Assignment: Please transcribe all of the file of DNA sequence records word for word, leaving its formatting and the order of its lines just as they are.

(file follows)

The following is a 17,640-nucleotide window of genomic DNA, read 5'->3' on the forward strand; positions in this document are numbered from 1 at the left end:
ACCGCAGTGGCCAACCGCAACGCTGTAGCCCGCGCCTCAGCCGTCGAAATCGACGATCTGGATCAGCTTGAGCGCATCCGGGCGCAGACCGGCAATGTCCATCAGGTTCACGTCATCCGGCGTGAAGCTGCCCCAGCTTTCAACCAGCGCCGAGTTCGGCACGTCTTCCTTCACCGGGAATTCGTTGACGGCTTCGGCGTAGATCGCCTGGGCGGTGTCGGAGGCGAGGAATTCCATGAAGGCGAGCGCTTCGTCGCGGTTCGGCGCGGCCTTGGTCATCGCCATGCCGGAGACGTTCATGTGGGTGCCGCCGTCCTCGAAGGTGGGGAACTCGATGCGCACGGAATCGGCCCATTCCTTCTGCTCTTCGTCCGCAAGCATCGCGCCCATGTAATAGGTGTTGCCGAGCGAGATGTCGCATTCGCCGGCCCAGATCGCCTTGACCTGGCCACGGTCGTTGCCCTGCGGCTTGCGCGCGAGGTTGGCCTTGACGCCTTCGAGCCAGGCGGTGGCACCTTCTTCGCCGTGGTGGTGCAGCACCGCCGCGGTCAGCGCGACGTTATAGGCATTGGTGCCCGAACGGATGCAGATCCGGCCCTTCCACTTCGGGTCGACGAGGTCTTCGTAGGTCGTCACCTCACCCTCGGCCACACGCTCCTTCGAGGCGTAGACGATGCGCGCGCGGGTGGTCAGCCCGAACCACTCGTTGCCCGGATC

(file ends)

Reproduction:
The following is a 17,640-nucleotide window of genomic DNA, read 5'->3' on the forward strand; positions in this document are numbered from 1 at the left end:
ACCGCAGTGGCCAACCGCAACGCTGTAGCCCGCGCCTCAGCCGTCGAAATCGACGATCTGGATCAGCTTGAGCGCATCCGGGCGCAGACCGGCAATGTCCATCAGGTTCACGTCATCCGGCGTGAAGCTGCCCCAGCTTTCAACCAGCGCCGAGTTCGGCACGTCTTCCTTCACCGGGAATTCGTTGACGGCTTCGGCGTAGATCGCCTGGGCGGTGTCGGAGGCGAGGAATTCCATGAAGGCGAGCGCTTCGTCGCGGTTCGGCGCGGCCTTGGTCATCGCCATGCCGGAGACGTTCATGTGGGTGCCGCCGTCCTCGAAGGTGGGGAACTCGATGCGCACGGAATCGGCCCATTCCTTCTGCTCTTCGTCCGCAAGCATCGCGCCCATGTAATAGGTGTTGCCGAGCGAGATGTCGCATTCGCCGGCCCAGATCGCCTTGACCTGGCCACGGTCGTTGCCCTGCGGCTTGCGCGCGAGGTTGGCCTTGACGCCTTCGAGCCAGGCGGTGGCACCTTCTTCGCCGTGGTGGTGCAGCACCGCCGCGGTCAGCGCGACGTTATAGGCATTGGTGCCCGAACGGATGCAGATCCGGCCCTTCCACTTCGGGTCGACGAGGTCTTCGTAGGTCGTCACCTCACCCTCGGCCACACGCTCCTTCGAGGCGTAGACGATGCGCGCGCGGGTGGTCAGCCCGAACCACTCGTTGCCCGGATC